religion is worthwhile.

26. Wicca in Detroit
Akron Beacon, Apr. 21, 1999
(Story no longer online? Read this)
(...) ``There are thousands and thousands (of pagans) in the Detroit
area. I know, I've met them,'' said John Adelmann, an engineer from Ann
Arbor who also heads the largest North American group of Druids --
followers of the ancient Irish tradition of the same name.

Religious experts estimate there are about 400,000 people nationwide
who identify themselves as followers of one of the neopagan faiths,
predominantly Wiccans.

27. Indian women fall prey to the witch-hunters
The Telegraph (England), Apr. 18, 1999
(Story no longer online? Read this)
IN SCENES reminiscent of medieval Europe, hundreds of women are being
hunted down as witches and then persecuted, tortured or killed in
remote tribal areas of eastern India.

More than 400 alleged witches have been stoned, strangled or hacked to
death in Bihar, the country's poorest state, in the past six years, a
conference aimed at eradicating witch-hunting was told last week.

With no hospitals and little health care, most villagers in Bihar turn
to the local witchdoctor for cures. These priests-cum-exorcists may
sacrifice an animal or sometimes even a child. When these measures
fail, the ojha will often point to a lone woman in the village,
branding her as the witch who has caused a family's problems.

28. Fears Of Witchcraft After Six Pupils Die In Four Months
African Eye News Service, Apr. 19, 1999
(Story no longer online? Read this)
Pupils at a rural high school in Mpumalanga are threatening to hire a
witch sniffer after six of their fellow classmates died in the past
four months. Secretary of the Learner's Representative Council at
KaMhola Secondary School, Glen Hlophe, said on Monday that the
surviving school children had become frightened for their lives. "So we
are preparing to go a sangoma to sniff out the witches," he said.

Mpumalanga education department spokesperson, Pat Zwane, urged the
pupils not to jump to conclusions and go on a witch hunt. "My advice is
that we should not point fingers, accusing people of witchcraft, but
understand that this has been divined by God," he explained.

29. 'Too old to be sacrificed'
Zimbabwe Standard, Apr. 18, 1999
(Story no longer online? Read this)
An Epworth man who was kidnapped to be used in a witchcraft ritual was
lucky to escape with his life after he was declared "too old" to be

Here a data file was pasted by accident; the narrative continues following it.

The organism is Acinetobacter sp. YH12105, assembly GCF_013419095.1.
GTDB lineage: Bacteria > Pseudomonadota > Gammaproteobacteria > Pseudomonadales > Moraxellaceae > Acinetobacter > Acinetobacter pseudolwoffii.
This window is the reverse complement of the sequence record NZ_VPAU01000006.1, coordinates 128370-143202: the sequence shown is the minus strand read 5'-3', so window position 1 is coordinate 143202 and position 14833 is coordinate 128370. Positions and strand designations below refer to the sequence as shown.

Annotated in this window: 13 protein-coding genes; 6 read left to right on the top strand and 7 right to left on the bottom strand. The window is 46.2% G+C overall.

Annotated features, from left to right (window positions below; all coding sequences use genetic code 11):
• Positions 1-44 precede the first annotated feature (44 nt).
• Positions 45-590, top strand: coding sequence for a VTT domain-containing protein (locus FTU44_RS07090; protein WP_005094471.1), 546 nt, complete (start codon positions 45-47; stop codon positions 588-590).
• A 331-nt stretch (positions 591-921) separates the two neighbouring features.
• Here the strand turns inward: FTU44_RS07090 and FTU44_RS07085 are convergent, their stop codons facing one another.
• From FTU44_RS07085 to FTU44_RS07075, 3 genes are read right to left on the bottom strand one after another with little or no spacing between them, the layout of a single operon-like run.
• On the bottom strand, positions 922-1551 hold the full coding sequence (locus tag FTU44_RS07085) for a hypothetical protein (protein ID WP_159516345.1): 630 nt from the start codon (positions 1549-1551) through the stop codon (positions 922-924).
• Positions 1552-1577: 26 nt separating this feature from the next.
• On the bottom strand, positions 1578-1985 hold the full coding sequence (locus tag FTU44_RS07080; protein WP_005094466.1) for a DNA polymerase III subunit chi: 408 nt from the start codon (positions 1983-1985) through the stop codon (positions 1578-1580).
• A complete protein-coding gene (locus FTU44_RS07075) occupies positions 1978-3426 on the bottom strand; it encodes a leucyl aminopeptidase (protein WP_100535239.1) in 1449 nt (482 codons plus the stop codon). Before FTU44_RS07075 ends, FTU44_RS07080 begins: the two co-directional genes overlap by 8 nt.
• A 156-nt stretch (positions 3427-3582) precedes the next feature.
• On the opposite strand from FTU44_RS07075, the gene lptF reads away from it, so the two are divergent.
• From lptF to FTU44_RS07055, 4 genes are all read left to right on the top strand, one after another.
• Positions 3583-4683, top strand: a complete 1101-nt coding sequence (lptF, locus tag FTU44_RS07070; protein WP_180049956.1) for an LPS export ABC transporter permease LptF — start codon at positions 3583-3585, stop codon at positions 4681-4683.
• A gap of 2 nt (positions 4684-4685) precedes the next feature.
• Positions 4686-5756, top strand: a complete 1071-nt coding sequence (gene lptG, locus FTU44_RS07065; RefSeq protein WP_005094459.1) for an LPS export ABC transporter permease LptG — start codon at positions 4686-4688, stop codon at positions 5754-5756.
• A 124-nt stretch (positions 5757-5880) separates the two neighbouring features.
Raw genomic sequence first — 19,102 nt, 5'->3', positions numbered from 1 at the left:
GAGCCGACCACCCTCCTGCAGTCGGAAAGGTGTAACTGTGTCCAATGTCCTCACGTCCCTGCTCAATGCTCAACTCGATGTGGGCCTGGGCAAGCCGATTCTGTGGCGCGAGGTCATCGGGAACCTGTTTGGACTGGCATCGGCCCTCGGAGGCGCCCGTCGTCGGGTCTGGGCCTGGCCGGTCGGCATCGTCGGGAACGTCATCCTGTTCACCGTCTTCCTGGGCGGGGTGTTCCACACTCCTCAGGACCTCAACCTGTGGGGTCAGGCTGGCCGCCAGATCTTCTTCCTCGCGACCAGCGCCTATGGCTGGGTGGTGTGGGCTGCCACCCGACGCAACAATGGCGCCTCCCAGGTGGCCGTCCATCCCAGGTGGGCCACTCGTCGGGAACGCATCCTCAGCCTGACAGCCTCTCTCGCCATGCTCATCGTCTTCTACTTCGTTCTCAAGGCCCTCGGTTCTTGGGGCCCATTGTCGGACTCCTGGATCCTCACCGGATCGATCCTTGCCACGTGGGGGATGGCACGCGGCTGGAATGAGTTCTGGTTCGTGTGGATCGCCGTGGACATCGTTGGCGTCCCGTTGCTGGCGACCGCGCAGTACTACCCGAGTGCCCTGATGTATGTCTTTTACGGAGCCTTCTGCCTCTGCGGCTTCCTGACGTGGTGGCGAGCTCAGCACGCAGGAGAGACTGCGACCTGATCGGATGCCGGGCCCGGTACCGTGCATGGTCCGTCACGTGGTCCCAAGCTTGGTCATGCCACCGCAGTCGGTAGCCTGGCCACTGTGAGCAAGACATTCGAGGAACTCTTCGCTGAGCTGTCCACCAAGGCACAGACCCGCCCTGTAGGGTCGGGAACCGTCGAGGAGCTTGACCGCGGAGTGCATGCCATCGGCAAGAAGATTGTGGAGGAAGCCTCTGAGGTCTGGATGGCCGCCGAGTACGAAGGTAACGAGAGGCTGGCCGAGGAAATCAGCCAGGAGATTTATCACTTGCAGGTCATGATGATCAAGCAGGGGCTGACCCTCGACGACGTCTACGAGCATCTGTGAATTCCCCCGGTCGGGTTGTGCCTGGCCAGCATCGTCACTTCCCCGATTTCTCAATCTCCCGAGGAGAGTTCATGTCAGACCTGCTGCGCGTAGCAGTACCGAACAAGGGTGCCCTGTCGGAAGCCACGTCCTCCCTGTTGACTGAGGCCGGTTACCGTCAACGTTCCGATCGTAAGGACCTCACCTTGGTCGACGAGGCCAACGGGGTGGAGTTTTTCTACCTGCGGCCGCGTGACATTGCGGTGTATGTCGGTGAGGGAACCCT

killed for his body parts, and was dumped in the bush.

30. Reformed witch hunters act out the error of their ways
Sunday Times (South Africa), Apr. 18, 1999
(Story no longer online? Read this)
SIX young men who helped burn an old woman's home at Zangoma village
near Tzaneen last year because they suspected she was a witch are now
putting on a play discouraging others from doing the same.

The young men joined creative forces with another nine youths after a
conference on witchcraft at Thohoyandou in the Northern Province in
September. They formed the Zangoma Youth Development Group and the
result was a play, Witchcraft and Violence, which has been performed
several times at Zangoma.

The provincial Commission for Gender Equality is supporting the
initiative to reconcile surviving victims and their attackers. The play
portrays the way the men helped others burn the woman's house.

She said that since the play began in December there had not been any
incidents related to witchcraft in the village. The commission's
statistics show that 24 people in the Northern Province were murdered
for being suspected of witchcraft in 1995, 17 were murdered in 1996 and
18 in 1997. Two-thirds were women aged between 50 and 60 years.

31. Forced to go to AA, he wins a dollar in damages
Philadelphia Daily News, Apr. 20, 1999
(Story no longer online? Read this)
A federal appeals court agreed yesterday that an atheist cannot be
forced to attend meetings of Alcoholics Anonymous, but said a $1
damages award was "just about right."

32. American Atheists Choose Garden State for New Home
Salt Lake Tribune, Apr. 18, 1999
(Story no longer online? Read this)
On Easter Sunday, as FBI agents searched a Texas cattle ranch for clues
in the disappearance of atheist Madalyn Murray O'Hair, the organization
she founded was celebrating the opening of its new headquarters in
North Jersey.

Political Activism: Ellen Johnson, president of American Atheists and a
resident of Morris County, said the group hopes soon to have an office
in Washington, D.C. "We're trying to establish a beachhead on the
Potomac," said Johnson, who said the group needed to become a more
active political presence. "We're not going to sit back and talk to
ourselves and pat ourselves on the back for being atheists."

33. Botanica combines faith, health